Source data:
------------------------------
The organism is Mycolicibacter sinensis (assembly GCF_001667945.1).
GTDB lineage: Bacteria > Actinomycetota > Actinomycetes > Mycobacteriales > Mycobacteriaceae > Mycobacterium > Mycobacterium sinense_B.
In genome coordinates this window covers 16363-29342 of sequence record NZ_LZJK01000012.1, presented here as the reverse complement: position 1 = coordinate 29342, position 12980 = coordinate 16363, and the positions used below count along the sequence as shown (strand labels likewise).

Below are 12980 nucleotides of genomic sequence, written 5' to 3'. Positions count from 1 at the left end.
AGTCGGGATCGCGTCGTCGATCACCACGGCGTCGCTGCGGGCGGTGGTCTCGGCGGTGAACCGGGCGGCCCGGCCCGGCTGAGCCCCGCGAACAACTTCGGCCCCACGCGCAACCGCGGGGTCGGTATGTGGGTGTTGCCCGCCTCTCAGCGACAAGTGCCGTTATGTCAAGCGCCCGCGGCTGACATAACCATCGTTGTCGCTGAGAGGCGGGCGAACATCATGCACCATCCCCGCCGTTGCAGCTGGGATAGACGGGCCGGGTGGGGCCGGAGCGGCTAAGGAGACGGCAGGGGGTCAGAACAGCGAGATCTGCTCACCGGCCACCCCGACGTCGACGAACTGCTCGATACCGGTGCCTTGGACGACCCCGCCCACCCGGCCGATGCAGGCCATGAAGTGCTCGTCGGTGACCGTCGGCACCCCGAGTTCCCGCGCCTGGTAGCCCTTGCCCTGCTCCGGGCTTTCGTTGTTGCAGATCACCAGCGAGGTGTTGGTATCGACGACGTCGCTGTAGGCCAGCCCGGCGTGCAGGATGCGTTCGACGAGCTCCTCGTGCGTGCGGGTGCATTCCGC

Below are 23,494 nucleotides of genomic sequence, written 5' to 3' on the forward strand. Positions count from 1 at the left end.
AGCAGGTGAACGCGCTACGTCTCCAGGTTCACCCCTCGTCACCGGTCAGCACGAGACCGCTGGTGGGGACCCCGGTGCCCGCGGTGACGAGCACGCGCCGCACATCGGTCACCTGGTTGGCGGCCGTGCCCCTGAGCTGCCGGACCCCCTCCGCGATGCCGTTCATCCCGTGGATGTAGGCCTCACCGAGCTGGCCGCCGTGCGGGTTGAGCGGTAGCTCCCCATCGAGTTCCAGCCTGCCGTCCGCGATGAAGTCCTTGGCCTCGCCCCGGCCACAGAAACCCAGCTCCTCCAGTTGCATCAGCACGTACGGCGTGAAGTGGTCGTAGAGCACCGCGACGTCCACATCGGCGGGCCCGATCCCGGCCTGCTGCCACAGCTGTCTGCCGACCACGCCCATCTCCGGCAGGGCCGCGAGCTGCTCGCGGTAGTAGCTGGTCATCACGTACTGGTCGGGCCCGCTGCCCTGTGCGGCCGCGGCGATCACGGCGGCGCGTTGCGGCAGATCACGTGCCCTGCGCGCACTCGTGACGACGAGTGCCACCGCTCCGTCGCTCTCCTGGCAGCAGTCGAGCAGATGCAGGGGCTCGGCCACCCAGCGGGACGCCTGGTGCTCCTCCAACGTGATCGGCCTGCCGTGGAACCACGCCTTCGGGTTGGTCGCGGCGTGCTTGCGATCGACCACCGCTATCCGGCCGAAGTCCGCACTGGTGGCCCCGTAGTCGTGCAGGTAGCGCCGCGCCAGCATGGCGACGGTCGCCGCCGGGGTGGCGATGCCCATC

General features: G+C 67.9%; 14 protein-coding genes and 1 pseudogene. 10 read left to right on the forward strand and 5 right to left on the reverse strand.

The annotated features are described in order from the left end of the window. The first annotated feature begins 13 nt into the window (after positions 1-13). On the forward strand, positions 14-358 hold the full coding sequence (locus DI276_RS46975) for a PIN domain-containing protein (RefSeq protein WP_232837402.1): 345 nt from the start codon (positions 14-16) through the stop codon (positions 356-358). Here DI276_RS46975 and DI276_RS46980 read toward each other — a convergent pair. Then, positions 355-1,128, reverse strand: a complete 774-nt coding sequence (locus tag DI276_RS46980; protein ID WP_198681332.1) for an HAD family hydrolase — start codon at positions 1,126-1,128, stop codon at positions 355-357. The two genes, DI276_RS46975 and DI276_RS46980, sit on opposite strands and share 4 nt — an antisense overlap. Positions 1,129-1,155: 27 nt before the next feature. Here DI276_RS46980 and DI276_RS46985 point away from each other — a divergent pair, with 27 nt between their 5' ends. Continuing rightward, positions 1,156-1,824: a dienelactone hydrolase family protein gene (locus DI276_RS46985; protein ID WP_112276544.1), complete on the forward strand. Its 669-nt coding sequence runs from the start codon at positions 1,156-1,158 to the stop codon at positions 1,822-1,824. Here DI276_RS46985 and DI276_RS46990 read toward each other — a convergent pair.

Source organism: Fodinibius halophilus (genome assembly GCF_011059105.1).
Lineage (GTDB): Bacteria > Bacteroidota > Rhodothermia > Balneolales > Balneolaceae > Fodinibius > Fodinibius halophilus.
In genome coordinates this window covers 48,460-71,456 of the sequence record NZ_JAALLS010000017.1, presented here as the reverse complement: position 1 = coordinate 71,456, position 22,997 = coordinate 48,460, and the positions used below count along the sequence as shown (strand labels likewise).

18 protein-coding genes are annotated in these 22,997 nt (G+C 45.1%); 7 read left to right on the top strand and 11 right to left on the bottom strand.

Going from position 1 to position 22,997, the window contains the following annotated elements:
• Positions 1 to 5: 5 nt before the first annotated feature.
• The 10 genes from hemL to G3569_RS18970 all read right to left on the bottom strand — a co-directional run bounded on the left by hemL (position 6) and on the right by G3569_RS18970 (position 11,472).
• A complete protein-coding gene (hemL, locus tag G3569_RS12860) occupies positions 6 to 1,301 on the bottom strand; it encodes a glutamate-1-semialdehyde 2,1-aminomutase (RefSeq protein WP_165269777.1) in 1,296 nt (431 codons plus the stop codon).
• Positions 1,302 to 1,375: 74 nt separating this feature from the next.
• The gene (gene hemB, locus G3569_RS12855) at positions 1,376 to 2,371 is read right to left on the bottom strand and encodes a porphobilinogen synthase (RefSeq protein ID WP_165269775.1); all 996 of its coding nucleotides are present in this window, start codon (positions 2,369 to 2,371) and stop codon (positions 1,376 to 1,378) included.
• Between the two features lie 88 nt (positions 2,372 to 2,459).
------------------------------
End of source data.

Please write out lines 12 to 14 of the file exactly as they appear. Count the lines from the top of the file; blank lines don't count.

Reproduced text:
In genome coordinates this window covers 48,460-71,456 of the sequence record NZ_JAALLS010000017.1, presented here as the reverse complement: position 1 = coordinate 71,456, position 22,997 = coordinate 48,460, and the positions used below count along the sequence as shown (strand labels likewise).

18 protein-coding genes are annotated in these 22,997 nt (G+C 45.1%); 7 read left to right on the top strand and 11 right to left on the bottom strand.

Going from position 1 to position 22,997, the window contains the following annotated elements: